When you are thinking of purchasing land, perhaps with the intention to develop, but only wish to proceed subject to certain events occurring (e.g. the grant of planning permission), you may wish to either:

  1. Obtain an option over the land in question; or
  2. Enter into a conditional contract.


An option can provide you with the means to call upon the landowner to sell the land in question. This type of agreement is more flexible from a buyer’s point of view in contrast to a conditional contract, as depending on the drafting, it gives you the option to call for a transfer of the land but does not oblige you to do so. This will be to your advantage if you are no longer in a position to purchase, or you simply change your mind.  However, the option agreement will still compel the landowner to sell the land to you if you decide to exercise the option.

There are certain points that you should consider when negotiating terms for an option agreement, such as:

  1. If there will be an option sum payable to the landowner (e.g. a premium for the option);
  2. The option period (e.g. how long you will have to exercise the option and purchase the land);
  3. Whether the option will enable you to purchase the whole or any part of the land; and
  4. Whether the landowner is to be involved in any planning process.

It is a matter of negotiation as to whether an option sum will be payable on exchange and if so, the value of the option sum payable. You may also wish to have the land valued. You will wish to pay as little as possible but a seller will doubtless require consideration for the grant of the option which will restrict the seller’s ability to deal with the property during the option period.

The option period will be the period in which you will have the ability to trigger the option and proceed to purchase the land. You will be required to serve an “option notice” on the landowner, at which point a deposit will usually be payable and a binding contract will be entered into. In the event that you do not serve an option notice within the option period, the option agreement will become null and void and the landowner will be free to sell the property to any third party as they wish.

Option agreements are often appealing to developers wishing to obtain planning permission or third-party financing, as it provides them with the flexibility to not proceed with the purchase in the event that satisfactory planning permission is not granted, or they are unable to obtain satisfactory funding.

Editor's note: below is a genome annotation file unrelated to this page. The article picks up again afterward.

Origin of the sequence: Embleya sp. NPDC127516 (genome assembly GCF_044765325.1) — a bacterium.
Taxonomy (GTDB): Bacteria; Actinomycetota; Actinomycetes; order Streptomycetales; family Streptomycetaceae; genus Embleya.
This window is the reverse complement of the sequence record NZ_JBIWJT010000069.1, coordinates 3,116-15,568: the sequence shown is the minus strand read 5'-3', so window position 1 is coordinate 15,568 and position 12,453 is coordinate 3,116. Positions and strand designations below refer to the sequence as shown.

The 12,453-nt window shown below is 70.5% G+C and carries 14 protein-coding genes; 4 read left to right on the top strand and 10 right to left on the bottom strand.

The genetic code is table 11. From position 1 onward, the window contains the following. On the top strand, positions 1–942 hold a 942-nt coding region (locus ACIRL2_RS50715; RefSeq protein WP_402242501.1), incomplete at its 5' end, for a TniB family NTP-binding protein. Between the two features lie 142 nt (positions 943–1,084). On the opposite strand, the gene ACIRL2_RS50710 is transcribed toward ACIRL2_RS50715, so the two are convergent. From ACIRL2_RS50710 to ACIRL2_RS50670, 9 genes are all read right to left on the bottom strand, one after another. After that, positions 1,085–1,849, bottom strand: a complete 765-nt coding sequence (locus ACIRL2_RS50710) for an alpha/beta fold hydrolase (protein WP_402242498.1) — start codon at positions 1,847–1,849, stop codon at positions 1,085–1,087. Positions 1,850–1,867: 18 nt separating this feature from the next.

The buyer’s interest under an option agreement can also be registered against the title to the land in question, providing the developer with a level of protection (as any third parties will be notified of your interest).

As well the advantages to developers, there are also advantages for landowners, which makes option agreements an attractive choice. A landowner can request an option sum to be paid on the date the option agreement is exchanged. The option sum is usually retained by the landowner if the developer does not exercise the option and, in addition, if a developer applies for planning permission and decides not to proceed, the landowner will have the benefit of the planning permission at no cost to them. This may also have a positive impact on the value of the land.

Conditional Contracts

A conditional contract is a binding agreement, requiring the buyer to purchase the land once certain conditions have been satisfied. The most common type of condition is the grant of satisfactory planning permission. The “condition precedents” will specify when the contract will become unconditional, at which time the buyer would need to perform their obligations under the contract and complete the purchase of the land.

There would need to be a “long-stop date” in the contract, as a contract cannot run forever. This would be the date on which the contract would be determined in the event that the condition precedents are not met. Once the long-stop date has passed, the contract will automatically determine without the need for either party to terminate the same.

It is important to note that, unlike an option agreement, once you have entered into a conditional contract, you will be compelled to complete the purchase once the condition precedents are satisfied. This may only provide you with a short amount of time to obtain finance (if required). Therefore, you would not simply be able to withdraw from the transaction if your circumstances change.

If you are considering entering into a conditional contract or option agreement, or would like to discuss your options, please do not hesitate to contact our Commercial Property Department on 01702 338338, 01277 500123, or 020 8049 5888.

This article does not necessarily deal with every important topic or cover every aspect of the topics with which it deals. It is not designed to provide legal or other advice. If you require specialist advice on this topic, please contact us to discuss how we may assist you.